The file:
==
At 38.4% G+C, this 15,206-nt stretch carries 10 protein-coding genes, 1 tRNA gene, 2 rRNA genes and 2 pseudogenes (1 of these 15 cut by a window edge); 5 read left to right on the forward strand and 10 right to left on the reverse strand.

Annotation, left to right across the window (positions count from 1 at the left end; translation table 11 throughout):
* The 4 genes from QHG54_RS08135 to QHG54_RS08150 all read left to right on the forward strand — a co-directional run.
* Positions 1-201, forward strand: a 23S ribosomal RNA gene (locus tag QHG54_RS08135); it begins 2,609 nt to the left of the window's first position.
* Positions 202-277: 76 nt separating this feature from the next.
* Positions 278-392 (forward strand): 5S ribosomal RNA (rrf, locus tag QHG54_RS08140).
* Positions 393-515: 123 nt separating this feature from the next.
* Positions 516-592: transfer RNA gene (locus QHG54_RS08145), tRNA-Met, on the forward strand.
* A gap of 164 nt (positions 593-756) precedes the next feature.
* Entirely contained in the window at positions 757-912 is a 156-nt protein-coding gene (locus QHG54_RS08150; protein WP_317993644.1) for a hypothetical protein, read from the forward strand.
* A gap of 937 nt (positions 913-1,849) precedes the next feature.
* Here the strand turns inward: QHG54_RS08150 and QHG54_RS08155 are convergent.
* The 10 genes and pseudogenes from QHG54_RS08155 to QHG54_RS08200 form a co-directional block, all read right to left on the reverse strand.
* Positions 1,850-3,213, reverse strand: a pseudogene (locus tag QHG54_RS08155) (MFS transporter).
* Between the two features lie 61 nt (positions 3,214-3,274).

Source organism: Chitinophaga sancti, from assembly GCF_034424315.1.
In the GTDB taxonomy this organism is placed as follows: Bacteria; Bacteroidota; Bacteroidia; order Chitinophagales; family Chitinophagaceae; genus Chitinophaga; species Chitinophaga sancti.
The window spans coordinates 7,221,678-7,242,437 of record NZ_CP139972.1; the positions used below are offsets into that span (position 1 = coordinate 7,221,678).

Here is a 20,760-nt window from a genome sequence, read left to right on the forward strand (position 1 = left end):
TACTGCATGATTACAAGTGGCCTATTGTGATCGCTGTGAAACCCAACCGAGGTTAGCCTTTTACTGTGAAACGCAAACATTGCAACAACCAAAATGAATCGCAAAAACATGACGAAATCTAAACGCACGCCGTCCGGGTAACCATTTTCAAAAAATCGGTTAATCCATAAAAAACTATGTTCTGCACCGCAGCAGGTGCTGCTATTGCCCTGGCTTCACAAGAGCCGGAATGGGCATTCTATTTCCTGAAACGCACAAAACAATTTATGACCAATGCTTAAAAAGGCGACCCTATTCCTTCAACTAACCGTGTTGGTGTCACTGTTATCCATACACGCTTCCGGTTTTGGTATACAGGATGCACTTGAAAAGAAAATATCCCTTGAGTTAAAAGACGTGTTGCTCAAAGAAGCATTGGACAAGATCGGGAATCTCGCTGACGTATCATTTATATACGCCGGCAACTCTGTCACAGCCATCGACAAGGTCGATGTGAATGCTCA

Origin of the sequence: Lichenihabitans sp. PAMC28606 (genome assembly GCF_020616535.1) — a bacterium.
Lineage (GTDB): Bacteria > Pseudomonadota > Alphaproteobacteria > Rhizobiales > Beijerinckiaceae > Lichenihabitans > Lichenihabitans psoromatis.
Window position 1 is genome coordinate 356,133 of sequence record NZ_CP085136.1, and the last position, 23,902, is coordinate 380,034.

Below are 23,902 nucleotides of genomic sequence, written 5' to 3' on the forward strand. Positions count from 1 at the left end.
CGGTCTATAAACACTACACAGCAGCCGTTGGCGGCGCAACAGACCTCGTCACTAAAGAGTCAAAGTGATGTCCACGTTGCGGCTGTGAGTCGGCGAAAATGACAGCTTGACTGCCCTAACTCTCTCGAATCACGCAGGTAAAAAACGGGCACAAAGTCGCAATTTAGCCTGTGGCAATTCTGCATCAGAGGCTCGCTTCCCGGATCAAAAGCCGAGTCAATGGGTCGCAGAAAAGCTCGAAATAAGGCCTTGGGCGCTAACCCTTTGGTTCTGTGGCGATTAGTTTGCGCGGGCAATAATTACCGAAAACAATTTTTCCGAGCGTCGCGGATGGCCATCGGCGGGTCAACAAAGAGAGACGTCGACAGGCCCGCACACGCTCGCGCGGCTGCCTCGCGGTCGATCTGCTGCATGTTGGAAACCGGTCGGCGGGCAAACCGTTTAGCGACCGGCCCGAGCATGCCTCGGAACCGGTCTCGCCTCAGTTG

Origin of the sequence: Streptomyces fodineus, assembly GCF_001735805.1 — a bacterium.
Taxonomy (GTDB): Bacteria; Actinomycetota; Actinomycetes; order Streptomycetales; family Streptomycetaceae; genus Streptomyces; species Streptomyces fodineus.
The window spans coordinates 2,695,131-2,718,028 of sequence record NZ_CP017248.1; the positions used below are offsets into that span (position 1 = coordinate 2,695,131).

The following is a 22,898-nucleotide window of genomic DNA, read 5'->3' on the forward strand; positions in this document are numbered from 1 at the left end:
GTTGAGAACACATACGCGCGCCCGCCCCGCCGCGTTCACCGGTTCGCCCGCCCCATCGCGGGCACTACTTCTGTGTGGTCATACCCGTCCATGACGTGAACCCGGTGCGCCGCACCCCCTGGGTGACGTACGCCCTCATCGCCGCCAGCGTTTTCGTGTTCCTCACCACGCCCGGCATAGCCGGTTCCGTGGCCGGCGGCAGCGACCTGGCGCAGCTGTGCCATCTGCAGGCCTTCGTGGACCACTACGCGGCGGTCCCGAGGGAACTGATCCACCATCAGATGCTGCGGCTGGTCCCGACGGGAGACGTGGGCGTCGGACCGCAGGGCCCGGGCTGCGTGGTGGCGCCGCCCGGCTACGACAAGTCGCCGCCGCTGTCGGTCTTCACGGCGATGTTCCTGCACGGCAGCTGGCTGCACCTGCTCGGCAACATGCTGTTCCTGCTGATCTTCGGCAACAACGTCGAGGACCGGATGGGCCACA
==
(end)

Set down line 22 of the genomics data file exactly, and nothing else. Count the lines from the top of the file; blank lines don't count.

Lineage (GTDB): Bacteria > Pseudomonadota > Alphaproteobacteria > Rhizobiales > Beijerinckiaceae > Lichenihabitans > Lichenihabitans psoromatis.